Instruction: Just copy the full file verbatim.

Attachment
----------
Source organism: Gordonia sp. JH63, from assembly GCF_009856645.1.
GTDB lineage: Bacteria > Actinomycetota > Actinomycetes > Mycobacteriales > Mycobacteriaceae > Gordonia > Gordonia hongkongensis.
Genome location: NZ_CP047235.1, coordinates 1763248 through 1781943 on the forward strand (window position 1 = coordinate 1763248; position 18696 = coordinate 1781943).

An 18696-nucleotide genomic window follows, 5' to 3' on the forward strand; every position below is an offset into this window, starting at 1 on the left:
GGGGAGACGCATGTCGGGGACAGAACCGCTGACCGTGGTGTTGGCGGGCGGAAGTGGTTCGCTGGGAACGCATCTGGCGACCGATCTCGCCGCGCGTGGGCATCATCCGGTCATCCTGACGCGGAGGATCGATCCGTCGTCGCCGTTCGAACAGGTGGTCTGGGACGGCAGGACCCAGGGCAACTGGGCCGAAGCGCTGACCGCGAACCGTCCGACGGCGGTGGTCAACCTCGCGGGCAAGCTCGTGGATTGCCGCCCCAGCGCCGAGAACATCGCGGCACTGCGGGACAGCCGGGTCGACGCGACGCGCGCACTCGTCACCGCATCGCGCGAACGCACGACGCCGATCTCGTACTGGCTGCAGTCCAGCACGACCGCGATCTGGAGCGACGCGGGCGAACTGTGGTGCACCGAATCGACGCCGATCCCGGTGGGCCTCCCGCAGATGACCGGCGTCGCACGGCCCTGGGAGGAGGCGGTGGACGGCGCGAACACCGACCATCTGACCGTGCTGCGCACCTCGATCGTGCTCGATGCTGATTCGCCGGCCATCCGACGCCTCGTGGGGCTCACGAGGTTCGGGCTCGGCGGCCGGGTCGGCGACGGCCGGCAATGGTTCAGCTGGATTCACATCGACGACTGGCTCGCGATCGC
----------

Source organism: Gordonia sp. JH63, from assembly GCF_009856645.1.
GTDB lineage: Bacteria > Actinomycetota > Actinomycetes > Mycobacteriales > Mycobacteriaceae > Gordonia > Gordonia hongkongensis.
Genome location: NZ_CP047235.1, coordinates 1763248 through 1781943 on the forward strand (window position 1 = coordinate 1763248; position 18696 = coordinate 1781943).

An 18696-nucleotide genomic window follows, 5' to 3' on the forward strand; every position below is an offset into this window, starting at 1 on the left:
GGGGAGACGCATGTCGGGGACAGAACCGCTGACCGTGGTGTTGGCGGGCGGAAGTGGTTCGCTGGGAACGCATCTGGCGACCGATCTCGCCGCGCGTGGGCATCATCCGGTCATCCTGACGCGGAGGATCGATCCGTCGTCGCCGTTCGAACAGGTGGTCTGGGACGGCAGGACCCAGGGCAACTGGGCCGAAGCGCTGACCGCGAACCGTCCGACGGCGGTGGTCAACCTCGCGGGCAAGCTCGTGGATTGCCGCCCCAGCGCCGAGAACATCGCGGCACTGCGGGACAGCCGGGTCGACGCGACGCGCGCACTCGTCACCGCATCGCGCGAACGCACGACGCCGATCTCGTACTGGCTGCAGTCCAGCACGACCGCGATCTGGAGCGACGCGGGCGAACTGTGGTGCACCGAATCGACGCCGATCCCGGTGGGCCTCCCGCAGATGACCGGCGTCGCACGGCCCTGGGAGGAGGCGGTGGACGGCGCGAACACCGACCATCTGACCGTGCTGCGCACCTCGATCGTGCTCGATGCTGATTCGCCGGCCATCCGACGCCTCGTGGGGCTCACGAGGTTCGGGCTCGGCGGCCGGGTCGGCGACGGCCGGCAATGGTTCAGCTGGATTCACATCGACGACTGGCTCGCGATCGC